III.

The Bolshevik Party, originally the Russian social democratic section of the Second International, was built not in Russia but during the emigration. After the London split in 1903, the Bolshevik wing of the Russian social democracy was no more than a small sect. The "masses" behind it existed only in the brain of its leader. However, this small advance guard was a strictly disciplined organization, always ready for militant struggles and continually purged to maintain its integrity. The party was considered the war academy of professional revolutionists. Its outstanding pedagogical requirements were unconditional leader authority, rigid centralism, iron discipline, conformity, militancy, and sacrifice of personality for party interests. What Lenin actually developed was an elite of intellectuals, a centre which, when thrown into the revolution would capture leadership and assume power. There is no use to try to determine logically and abstractly if this kind of preparation for revolution is right or wrong. The problem has to be solved dialectically. Other questions also must be raised: What kind of a revolution was in preparation? What was the goal of the revolution?

Lenin's party worked within the belated bourgeois revolution in Russia to overthrow the feudal regime of Czarism. The more centralized the will of the leading party in such a revolution and the more single-minded, the more success would accompany the process of the formation of the bourgeois state and the more promising would be the position of the proletarian class within the framework of the new state. What, however, may be regarded as a happy solution of revolutionary problems in a bourgeois revolution cannot at the same time be pronounced as a solution for the proletarian revolution. The decisive structural difference between the bourgeois and the new socialist society excludes such an attitude.

According to Lenin's revolutionary method, the leaders appear as the head of the masses. Possessing the proper revolutionary schooling, they are able to understand situations and direct and command the fighting forces. They are professional revolutionists, the generals of the great civilian army. This distinction between head and body, intellectuals and masses, officers, and privates corresponds to the duality of class society, to the bourgeois social order. One class is educated to rule; the other to be ruled. Out of this old class formula resulted Lenin's party concept. His organisation is only a replica of bourgeois reality. His revolution is objectively determined by the forces that create a social order incorporating these class relations, regardless of the subjective goals accompanying this process.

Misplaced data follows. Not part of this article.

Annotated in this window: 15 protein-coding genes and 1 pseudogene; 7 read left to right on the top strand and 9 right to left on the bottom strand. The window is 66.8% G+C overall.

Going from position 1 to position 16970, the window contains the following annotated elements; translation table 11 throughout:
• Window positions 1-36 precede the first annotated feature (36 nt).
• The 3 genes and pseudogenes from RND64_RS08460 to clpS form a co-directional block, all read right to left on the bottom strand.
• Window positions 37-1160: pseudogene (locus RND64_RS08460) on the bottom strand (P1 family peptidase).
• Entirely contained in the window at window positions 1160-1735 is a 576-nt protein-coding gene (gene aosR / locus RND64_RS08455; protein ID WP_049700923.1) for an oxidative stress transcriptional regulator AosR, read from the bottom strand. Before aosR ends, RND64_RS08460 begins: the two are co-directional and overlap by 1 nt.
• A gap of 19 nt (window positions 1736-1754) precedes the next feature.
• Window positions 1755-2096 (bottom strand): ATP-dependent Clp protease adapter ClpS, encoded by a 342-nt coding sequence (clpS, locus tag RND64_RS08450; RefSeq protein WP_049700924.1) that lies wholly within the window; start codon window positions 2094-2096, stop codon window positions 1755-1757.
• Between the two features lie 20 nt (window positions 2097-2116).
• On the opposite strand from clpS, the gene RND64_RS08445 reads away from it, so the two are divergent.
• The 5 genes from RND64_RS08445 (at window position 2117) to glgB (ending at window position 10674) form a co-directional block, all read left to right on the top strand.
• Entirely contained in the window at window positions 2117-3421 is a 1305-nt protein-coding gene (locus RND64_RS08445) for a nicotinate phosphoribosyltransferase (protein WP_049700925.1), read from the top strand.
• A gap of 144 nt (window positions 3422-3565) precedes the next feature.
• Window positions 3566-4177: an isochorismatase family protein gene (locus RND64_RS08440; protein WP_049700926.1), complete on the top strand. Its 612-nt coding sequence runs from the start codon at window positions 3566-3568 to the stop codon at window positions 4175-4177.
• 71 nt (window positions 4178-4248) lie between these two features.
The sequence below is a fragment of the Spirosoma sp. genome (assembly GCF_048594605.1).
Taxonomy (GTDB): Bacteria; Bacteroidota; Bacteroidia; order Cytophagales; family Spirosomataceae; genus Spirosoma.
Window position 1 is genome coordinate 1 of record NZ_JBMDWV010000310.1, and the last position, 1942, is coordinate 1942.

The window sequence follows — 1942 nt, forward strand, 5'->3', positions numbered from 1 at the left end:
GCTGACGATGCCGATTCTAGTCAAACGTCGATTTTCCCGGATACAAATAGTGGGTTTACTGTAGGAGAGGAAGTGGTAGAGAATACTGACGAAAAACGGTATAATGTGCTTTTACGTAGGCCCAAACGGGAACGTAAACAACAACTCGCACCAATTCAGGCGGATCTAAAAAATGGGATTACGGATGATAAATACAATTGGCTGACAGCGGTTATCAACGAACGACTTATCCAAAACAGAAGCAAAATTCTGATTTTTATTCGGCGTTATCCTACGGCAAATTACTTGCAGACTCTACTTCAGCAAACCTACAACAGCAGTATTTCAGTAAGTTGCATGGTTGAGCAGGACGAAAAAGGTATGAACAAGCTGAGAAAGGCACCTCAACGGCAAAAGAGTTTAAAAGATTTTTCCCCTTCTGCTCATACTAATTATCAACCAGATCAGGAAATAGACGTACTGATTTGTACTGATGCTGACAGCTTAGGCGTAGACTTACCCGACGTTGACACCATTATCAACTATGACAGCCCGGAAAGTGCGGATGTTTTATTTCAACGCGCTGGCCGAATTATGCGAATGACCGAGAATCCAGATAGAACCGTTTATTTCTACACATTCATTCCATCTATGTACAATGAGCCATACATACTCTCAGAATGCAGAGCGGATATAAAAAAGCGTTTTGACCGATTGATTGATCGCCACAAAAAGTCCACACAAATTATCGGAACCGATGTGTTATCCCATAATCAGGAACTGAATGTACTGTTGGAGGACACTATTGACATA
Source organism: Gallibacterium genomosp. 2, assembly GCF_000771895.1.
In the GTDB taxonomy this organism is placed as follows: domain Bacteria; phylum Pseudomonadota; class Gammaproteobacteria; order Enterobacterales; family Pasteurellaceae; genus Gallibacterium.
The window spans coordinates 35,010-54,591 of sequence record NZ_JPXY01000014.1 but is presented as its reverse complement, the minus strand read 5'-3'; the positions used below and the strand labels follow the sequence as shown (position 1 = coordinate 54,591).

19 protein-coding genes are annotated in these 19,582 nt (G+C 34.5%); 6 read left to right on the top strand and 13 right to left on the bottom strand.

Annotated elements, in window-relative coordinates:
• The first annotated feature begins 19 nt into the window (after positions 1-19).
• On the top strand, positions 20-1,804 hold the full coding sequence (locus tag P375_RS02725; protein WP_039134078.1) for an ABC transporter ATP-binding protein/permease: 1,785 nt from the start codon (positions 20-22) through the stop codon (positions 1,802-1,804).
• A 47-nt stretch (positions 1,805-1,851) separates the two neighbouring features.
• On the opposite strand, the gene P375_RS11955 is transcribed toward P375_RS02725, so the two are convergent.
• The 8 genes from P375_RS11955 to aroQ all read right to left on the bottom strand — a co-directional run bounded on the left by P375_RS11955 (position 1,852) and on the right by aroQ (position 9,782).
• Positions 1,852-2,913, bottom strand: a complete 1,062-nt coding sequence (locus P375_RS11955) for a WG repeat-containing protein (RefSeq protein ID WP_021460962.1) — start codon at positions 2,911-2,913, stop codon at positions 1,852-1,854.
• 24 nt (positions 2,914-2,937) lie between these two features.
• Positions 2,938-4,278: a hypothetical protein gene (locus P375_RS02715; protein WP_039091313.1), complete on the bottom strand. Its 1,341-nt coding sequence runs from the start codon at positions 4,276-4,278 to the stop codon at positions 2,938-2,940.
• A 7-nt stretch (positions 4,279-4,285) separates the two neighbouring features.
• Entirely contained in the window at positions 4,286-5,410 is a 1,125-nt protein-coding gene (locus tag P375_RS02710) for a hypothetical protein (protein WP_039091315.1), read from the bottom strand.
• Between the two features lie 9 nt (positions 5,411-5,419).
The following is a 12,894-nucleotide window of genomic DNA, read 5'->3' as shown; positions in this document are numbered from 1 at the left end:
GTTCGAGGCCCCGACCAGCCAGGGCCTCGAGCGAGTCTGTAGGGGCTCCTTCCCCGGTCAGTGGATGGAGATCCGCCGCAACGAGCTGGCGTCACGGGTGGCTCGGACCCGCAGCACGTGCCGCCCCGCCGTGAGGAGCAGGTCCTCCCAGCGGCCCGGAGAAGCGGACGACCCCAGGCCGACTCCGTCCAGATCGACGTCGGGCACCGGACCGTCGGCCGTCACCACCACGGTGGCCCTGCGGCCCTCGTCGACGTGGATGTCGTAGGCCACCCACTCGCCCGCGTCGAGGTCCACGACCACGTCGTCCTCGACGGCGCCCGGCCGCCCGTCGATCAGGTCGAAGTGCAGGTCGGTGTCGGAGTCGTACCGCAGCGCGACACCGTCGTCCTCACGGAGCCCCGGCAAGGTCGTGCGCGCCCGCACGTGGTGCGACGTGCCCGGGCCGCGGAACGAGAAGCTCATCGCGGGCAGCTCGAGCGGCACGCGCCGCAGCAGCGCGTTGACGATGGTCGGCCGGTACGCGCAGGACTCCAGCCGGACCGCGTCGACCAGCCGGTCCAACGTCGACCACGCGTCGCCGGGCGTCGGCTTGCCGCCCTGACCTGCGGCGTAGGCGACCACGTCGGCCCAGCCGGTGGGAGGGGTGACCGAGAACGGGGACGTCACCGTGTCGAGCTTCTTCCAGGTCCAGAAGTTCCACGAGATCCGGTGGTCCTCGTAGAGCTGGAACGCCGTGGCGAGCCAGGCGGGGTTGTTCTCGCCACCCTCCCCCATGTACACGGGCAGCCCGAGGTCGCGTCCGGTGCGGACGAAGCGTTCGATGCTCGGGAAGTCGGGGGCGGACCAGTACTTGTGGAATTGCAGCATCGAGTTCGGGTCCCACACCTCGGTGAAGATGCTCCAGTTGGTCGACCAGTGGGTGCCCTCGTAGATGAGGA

Whoever wants to have a bourgeois order will find in the divorce of leader and masses, the advance guard and working class, the right strategical preparation for revolution. The more intelligent, schooled, and superior is the leadership and the more disciplined and obedient are the masses, the more chances such a revolution will have to succeed. In aspiring to the bourgeois revolution in Russia, Lenin's party was most appropriate to his goal.

When, however, the Russian revolution changed its character, when its proletarian features carne more to the fore, Lenin's tactical and strategical methods ceased to be of value. If he succeeded anyway it was not because of his advance guard, but because of the soviet movement which had not at all been incorporated in his revolutionary plans. And when Lenin, after the successful revolution which was made by the soviets, dispensed again with this movement, all that had been proletarian in the Russian Revolution was also dispensed with. The bourgeois character of the Revolution came to the fore again, finding its natural completion in Stalinism.

Despite his great concern with Marxian dialectics, Lenin was not able to see the social historical processes in a dialectical manner. His thinking remained mechanistic, following rigid rules. For him there was only one revolutionary party – his own; only one revolution – the Russian; only one method – the bolshevik. And what had worked in Russia would work also in Germany, France, America, China and Australia. What was correct for the bourgeois revolution in Russia would be correct also for the proletarian world revolution. The monotonous application of a once discovered formula moved in an ego-centric circle undisturbed by time and circumstances, developmental degrees, cultural standards, ideas and men. In Lenin came to light with great clarity the rule of the machine age in politics; he was the "technician", the "inventor", of the revolution, the representative of the all-powerful will of the leader. All fundamental characteristics of fascism were in his doctrine, his strategy, his social "planning", and his art with dealing with men. He could not see the deep revolutionary meaning of the rejection of traditional party policies by the left. He could not understand the real importance of the soviet movement for the socialist orientation of society. He never learned to know the prerequisites for the freeing of the workers. Authority, leadership, force, exerted on one side, and organization, cadres, subordination on the other side – such was his line of reasoning. Discipline and dictatorship are the words which are most frequent in his writings. It is understandable, then, why he could not comprehend nor appreciate the ideas and actions of the "ultra-left", which would not accept his strategy and which demanded what was most obvious and most necessary for the revolutionary struggle for socialism, namely that the workers once and for all take their fate in their own hands.